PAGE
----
Reviewed by Ian Lipke
Professor Henry Reynolds has described Cassandra Pybus’s Truganini as “a book of unquestionable national importance.” I could not agree more. It is a compelling book for Australians, for its stance on the human rights that aborigines would have expected, but were denied as a consequence of the blatant self-aggrandisement of George Arthur Robinson, self-styled missionary and conman.
In the blue waters of Recherche Bay, the place the Nuenonne called Lyleatea, around the year 1812, Truganini was born. Thus began a life of nearly seven decades that witnessed “ a psychological and cultural shift more extreme than most human imaginations could conjure” (xvi), thus making Truganini a “hugely significant figure in Australian history” (xvi). While Truganini was growing to adolescence, Governor Arthur, in pursuing a policy of conciliation and civilization, chose George Arthur Robinson, an uneducated, slick-tongued, newly-arrived, immigrant tradesman to be the agent of his policy. Robinson met the seventeen years old Truganini at Birch’s Bay (just across the channel from Bruny Island), where she was living with convict woodcutters. Robinson “took it upon himself to take her back to her father on Bruny Island” (12). His subsequent attempts to bring Nuenonne thinking to align with his own were unsuccessful (for the reasons Pybus describes).
Any sense of nobility in this book is found among the indigenous population, and certainly not in Europeans. Cassandra Pybus has gifted us a book of remarkable endeavour. She has captured the bicameral stature of human beings in depicting the shyness and the slyness of both black and white skinned people. Truganini’s own shyness is brought out in compelling language, but lest we think her a mere cipher in Robinson’s hands, we see her rebelliousness and her mockery of Robinson surface. She was a strong-willed young woman, sensual and passionate, who rejects Robinson’s Christian values while appearing to tolerate them. The slyness and practised deceit of the European race, again highlighted in the character of Robinson and his superiors, is laid bare. That we have to admit that our ancestors treated the aboriginal people in Tasmania with unbridled spite and chicanery is sickening.
Our interest is in Truganini herself but too often Pybus draws us away from her and aims her sights on Robinson and the activities of Truganini’s extended family and friends. The use of actual names such as Plorenernoopner, Wooredy and Kickerterpoller provides immediacy and authenticity to this personal history. To most Australians, Truganini is simply the last of the Tasmanian aborigines. “Sadly, a lot of what is said and written about her is myth and fabrication” (xv). Pybus does more with this book to focus the attention of her readers on Truganini the woman, Truganini the tragic, the exploited, the damaged, the woman who saved Robinson’s life, than any other writer I know. That she rejected him after years of false promises and lies is not known to present day Australians. Our response to the tragedy of the First Tasmanians is an impersonal, offhanded ‘sorry about the aborigines’ response, until one reads Pybus’s account.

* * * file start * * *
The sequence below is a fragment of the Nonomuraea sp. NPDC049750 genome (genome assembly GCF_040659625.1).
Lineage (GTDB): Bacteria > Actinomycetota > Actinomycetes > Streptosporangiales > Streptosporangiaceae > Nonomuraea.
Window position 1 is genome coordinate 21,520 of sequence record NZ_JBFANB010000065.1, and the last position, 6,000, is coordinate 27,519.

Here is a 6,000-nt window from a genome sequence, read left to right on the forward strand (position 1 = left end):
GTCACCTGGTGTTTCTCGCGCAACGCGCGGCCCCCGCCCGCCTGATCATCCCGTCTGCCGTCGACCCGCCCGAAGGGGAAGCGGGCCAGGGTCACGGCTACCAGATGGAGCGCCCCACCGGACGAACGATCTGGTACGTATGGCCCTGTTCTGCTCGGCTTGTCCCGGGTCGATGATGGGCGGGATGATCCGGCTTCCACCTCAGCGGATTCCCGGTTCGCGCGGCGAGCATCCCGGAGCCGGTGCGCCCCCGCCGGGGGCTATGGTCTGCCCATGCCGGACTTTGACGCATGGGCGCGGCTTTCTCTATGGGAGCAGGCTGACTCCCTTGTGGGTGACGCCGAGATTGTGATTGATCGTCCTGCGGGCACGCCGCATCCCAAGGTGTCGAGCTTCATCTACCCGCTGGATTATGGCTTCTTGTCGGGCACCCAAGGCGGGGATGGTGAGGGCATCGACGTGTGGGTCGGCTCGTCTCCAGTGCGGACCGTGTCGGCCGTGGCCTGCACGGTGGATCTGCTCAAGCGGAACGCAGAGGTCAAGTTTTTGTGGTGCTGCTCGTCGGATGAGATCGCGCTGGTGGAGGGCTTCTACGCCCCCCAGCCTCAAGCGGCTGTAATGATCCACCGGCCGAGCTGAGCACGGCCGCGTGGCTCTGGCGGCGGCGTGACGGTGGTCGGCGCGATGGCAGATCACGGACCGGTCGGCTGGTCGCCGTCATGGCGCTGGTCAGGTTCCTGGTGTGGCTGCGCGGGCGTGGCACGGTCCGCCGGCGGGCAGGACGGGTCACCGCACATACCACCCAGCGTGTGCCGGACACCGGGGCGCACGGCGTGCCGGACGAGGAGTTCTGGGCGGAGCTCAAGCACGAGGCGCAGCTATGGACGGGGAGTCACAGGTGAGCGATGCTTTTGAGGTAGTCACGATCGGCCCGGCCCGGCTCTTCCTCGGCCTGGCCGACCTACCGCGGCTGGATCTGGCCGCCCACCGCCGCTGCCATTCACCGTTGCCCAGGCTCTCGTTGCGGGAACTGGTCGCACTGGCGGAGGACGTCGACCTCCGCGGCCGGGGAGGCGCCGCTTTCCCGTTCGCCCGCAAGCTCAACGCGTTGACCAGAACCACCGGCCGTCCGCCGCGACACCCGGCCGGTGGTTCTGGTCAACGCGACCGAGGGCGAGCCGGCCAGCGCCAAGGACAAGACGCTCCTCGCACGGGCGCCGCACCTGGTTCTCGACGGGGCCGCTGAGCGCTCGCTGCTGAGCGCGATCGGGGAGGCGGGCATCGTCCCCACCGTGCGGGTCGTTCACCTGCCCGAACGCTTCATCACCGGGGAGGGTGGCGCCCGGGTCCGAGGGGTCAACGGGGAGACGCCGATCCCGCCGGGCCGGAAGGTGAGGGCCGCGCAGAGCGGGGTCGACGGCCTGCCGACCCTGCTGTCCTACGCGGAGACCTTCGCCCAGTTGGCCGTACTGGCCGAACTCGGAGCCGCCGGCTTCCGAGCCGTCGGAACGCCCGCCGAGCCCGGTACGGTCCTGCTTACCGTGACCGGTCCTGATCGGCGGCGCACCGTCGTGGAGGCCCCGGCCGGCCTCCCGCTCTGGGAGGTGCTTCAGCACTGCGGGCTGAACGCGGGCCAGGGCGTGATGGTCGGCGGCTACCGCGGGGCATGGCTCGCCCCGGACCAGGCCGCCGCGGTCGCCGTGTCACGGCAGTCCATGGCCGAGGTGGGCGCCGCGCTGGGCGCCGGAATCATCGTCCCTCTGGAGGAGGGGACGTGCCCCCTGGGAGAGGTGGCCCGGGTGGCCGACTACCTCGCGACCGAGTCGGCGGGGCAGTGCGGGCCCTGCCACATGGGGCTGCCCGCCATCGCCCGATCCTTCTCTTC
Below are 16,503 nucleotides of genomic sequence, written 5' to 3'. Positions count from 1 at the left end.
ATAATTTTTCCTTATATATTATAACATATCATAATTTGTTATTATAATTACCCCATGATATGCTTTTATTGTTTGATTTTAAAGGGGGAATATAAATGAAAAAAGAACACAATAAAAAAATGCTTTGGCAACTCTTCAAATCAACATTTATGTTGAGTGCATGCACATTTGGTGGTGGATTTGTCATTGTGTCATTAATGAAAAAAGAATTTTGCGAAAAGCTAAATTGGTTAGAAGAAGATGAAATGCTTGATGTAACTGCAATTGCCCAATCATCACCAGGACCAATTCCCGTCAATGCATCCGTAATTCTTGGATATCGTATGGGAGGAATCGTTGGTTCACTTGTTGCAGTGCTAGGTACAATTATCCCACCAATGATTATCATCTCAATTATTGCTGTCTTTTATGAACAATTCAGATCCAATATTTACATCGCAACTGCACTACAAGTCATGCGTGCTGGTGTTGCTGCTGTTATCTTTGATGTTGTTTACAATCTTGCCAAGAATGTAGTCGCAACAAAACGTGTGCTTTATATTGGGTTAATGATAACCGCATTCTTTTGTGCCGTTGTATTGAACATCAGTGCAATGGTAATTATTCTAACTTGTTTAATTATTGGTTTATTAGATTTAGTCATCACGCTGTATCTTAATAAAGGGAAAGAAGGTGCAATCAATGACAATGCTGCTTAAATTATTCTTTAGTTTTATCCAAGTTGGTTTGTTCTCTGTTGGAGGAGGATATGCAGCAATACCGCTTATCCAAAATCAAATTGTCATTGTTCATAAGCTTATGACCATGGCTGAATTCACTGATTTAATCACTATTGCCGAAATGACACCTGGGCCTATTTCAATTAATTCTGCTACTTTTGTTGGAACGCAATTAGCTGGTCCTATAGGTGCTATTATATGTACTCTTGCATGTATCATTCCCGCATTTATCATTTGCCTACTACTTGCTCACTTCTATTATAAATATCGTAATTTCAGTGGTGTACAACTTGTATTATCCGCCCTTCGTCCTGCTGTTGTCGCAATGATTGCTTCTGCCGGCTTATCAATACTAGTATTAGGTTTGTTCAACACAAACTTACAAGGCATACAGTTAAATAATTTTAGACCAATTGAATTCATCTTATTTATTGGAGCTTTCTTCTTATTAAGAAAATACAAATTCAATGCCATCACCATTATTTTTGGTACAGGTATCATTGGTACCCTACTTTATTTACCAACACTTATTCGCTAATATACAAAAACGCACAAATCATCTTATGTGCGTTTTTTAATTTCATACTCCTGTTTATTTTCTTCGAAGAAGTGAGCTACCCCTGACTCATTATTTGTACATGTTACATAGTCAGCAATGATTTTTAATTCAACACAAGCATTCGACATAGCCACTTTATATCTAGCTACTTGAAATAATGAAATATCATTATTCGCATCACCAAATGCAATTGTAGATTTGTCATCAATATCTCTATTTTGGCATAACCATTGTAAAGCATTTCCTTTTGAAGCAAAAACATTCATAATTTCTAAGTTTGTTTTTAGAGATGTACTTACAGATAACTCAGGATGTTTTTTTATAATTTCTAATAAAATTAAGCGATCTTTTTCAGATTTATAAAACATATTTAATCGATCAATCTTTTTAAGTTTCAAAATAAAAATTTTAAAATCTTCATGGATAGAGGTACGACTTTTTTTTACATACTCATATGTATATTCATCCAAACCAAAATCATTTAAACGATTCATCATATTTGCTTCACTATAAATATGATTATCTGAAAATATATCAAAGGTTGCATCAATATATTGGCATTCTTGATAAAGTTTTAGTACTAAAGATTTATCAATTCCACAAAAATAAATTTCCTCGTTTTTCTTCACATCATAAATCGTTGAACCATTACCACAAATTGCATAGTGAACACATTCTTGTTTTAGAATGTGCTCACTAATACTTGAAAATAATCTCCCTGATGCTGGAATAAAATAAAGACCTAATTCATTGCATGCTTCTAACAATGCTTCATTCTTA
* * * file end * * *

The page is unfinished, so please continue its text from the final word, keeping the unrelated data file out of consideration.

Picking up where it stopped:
Truganini’s sense of fun and tribal identification cannot be separated from that of her fellows – Wooredy, the Nuenonne elder, who was knowledgeable in ritual and healing (17), the young woman, Dray, Truganini’s friend, who was dressed in European finery to attend a ‘show and tell’ as Robinson required, only to immediately revert to a shapeless smock to have sex with the whalers at Adventure Bay (20), and the abandonment of all serious matters in the orgy, described on page 73, where the arrival of ‘stolen women’ triggered a disregard of Christian principles to the pleasure of the moment. Fun loving indigenous people contrasted with the self-righteous priggishness of Robinson’s ilk is an attractive element in the book. At the same time it generates a sense of deep loss.
Pybus details the difference between the fun loving world of Truganini with the tragedy ‘of decay and dissolution that surrounded…[her]…in 1866 when the women were dressed up in ball gowns and put on show at Government House” (257). Three years later Truganini was both old and ill, “with whiskers on her chin” (261), but lauded “as an antipodean Pocahontas in newspaper stories, the beautiful but self-denying native princess who had risked her life to save her beloved Mr Robinson” (261). Knowing that, on the death of her friend Billy, the white colonists had beheaded his body, Truganini walked in dread of her own fate. Her death was as dramatic as her life had been, but failed to close a horrible chapter in white-black relations.
No review worth writing could fail to mention the quality of the author’s writing style. Julia Baird has commented on its telling, remarking that the story is beautifully told. Just how beautiful can be gauged by the opening words of the Preface:
Half buried in the sand, uprooted stalks of kelp are like splashes of dark blood against the white quartzite, ground fine as talc. Tendrils of kelp flounce lazily in translucent shallows that gradually deepen to turquoise, turning Prussian blue at the horizon.
It is such a shame that the beauty of nature could not have been followed by a story equally as enchanting. But truth is like that.
By Cassandra Pybus
Allen & Unwin
$32.99; 336 pp